Many industries use compressed air for sand blasting, painting, or other tools. According to the US Department of Energy, optimizing compressed air systems by installing variable speed drives, along with preventive maintenance to detect and fix air leaks, can improve energy efficiency 20 to 50 percent.[16]


The estimated energy efficiency for an automobile is 280 Passenger-Mile/106 Btu.[17] There are several ways to enhance a vehicle's energy efficiency. Using improved aerodynamics to minimize drag can increase vehicle fuel efficiency. Reducing vehicle weight can also improve fuel economy, which is why composite materials are widely used in car bodies.

More advanced tires, with decreased tire to road friction and rolling resistance, can save gasoline. Fuel economy can be improved by up to 3.3% by keeping tires inflated to the correct pressure.[18] Replacing a clogged air filter can improve a cars fuel consumption by as much as 10 percent on older vehicles.[19] On newer vehicles (1980's and up) with fuel-injected, computer-controlled engines, a clogged air filter has no effect on mpg but replacing it may improve acceleration by 6-11 percent.[20]

Energy-efficient vehicles may reach twice the fuel efficiency of the average automobile. Cutting-edge designs, such as the diesel Mercedes-Benz Bionic concept vehicle have achieved a fuel efficiency as high as 84 miles per US gallon (2.8 L/100 km; 101 mpg-imp), four times the current conventional automotive average.[19].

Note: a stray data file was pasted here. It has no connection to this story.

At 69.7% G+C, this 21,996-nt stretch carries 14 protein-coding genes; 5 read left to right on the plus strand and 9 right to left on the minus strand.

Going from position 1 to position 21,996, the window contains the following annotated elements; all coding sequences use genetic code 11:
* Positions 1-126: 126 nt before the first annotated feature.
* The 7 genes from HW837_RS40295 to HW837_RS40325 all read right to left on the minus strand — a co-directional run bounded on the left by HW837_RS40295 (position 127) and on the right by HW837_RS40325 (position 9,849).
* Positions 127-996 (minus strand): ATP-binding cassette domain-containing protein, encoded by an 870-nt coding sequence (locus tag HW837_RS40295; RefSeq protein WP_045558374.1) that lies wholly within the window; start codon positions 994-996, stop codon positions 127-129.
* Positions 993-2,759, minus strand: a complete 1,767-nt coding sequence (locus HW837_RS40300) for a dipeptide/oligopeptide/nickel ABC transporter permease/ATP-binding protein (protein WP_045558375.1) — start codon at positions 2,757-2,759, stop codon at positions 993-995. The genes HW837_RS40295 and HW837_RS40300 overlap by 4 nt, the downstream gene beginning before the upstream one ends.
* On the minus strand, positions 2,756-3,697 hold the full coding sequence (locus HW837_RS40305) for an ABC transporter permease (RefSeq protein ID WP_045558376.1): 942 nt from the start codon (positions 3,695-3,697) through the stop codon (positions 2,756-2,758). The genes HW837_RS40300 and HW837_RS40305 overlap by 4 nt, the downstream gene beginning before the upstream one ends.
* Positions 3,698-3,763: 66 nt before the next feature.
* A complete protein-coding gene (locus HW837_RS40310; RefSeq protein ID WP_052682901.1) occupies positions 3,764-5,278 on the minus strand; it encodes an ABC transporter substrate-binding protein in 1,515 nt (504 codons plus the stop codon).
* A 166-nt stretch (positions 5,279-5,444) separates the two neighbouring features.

The mainstream trend in automotive efficiency is the rise of electric vehicles (all@electric or hybrid electric). Hybrids, like the Toyota Prius, use regenerative braking to recapture energy that would dissipate in normal cars; the effect is especially pronounced in city driving. plug-in hybrids also have increased battery capacity, which makes it possible to drive for limited distances without burning any gasoline; in this case, energy efficiency is dictated by whatever process (coal-burning, hydroelectric, renewable source, etc) created the power. Plug-ins can typically drive for around 40 miles (64 km) purely on electricity without recharging; if the battery runs low, a gas engine kicks in allowing for extended range. Finally, all-electric cars are also growing in popularity; the Tesla Roadster sports car is the only high-performance all-electric car currently on the market, and others are in preproduction.[21]

Energy conservationEdit

Main article: Energy conservation